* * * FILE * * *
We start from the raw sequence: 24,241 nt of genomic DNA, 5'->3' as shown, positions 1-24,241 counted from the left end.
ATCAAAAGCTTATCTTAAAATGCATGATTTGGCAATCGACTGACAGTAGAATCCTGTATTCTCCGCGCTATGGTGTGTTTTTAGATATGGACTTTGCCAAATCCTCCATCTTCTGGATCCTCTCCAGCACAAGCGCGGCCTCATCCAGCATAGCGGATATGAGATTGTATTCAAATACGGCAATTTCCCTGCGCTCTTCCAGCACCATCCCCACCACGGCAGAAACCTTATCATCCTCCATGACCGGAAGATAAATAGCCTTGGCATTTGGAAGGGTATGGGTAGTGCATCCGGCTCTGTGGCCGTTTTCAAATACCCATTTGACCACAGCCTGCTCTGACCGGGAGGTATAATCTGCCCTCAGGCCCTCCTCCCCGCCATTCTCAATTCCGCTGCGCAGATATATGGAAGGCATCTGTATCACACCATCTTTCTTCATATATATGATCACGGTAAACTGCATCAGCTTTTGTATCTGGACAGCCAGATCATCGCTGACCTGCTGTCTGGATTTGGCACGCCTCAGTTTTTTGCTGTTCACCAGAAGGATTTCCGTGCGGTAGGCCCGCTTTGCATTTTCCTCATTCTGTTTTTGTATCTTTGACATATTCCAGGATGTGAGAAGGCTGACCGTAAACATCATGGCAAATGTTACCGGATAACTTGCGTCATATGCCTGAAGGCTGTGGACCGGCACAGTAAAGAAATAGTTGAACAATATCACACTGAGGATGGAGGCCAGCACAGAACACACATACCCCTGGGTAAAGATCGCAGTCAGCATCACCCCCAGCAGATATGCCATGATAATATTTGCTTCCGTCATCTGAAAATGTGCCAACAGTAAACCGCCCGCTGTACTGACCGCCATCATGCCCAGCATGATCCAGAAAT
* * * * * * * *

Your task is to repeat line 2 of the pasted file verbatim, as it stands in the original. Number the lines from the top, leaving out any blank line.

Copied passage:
ATCAAAAGCTTATCTTAAAATGCATGATTTGGCAATCGACTGACAGTAGAATCCTGTATTCTCCGCGCTATGGTGTGTTTTTAGATATGGACTTTGCCAAATCCTCCATCTTCTGGATCCTCTCCAGCACAAGCGCGGCCTCATCCAGCATAGCGGATATGAGATTGTATTCAAATACGGCAATTTCCCTGCGCTCTTCCAGCACCATCCCCACCACGGCAGAAACCTTATCATCCTCCATGACCGGAAGATAAATAGCCTTGGCATTTGGAAGGGTATGGGTAGTGCATCCGGCTCTGTGGCCGTTTTCAAATACCCATTTGACCACAGCCTGCTCTGACCGGGAGGTATAATCTGCCCTCAGGCCCTCCTCCCCGCCATTCTCAATTCCGCTGCGCAGATATATGGAAGGCATCTGTATCACACCATCTTTCTTCATATATATGATCACGGTAAACTGCATCAGCTTTTGTATCTGGACAGCCAGATCATCGCTGACCTGCTGTCTGGATTTGGCACGCCTCAGTTTTTTGCTGTTCACCAGAAGGATTTCCGTGCGGTAGGCCCGCTTTGCATTTTCCTCATTCTGTTTTTGTATCTTTGACATATTCCAGGATGTGAGAAGGCTGACCGTAAACATCATGGCAAATGTTACCGGATAACTTGCGTCATATGCCTGAAGGCTGTGGACCGGCACAGTAAAGAAATAGTTGAACAATATCACACTGAGGATGGAGGCCAGCACAGAACACACATACCCCTGGGTAAAGATCGCAGTCAGCATCACCCCCAGCAGATATGCCATGATAATATTTGCTTCCGTCATCTGAAAATGTGCCAACAGTAAACCGCCCGCTGTACTGACCGCCATCATGCCCAGCATGATCCAGAAAT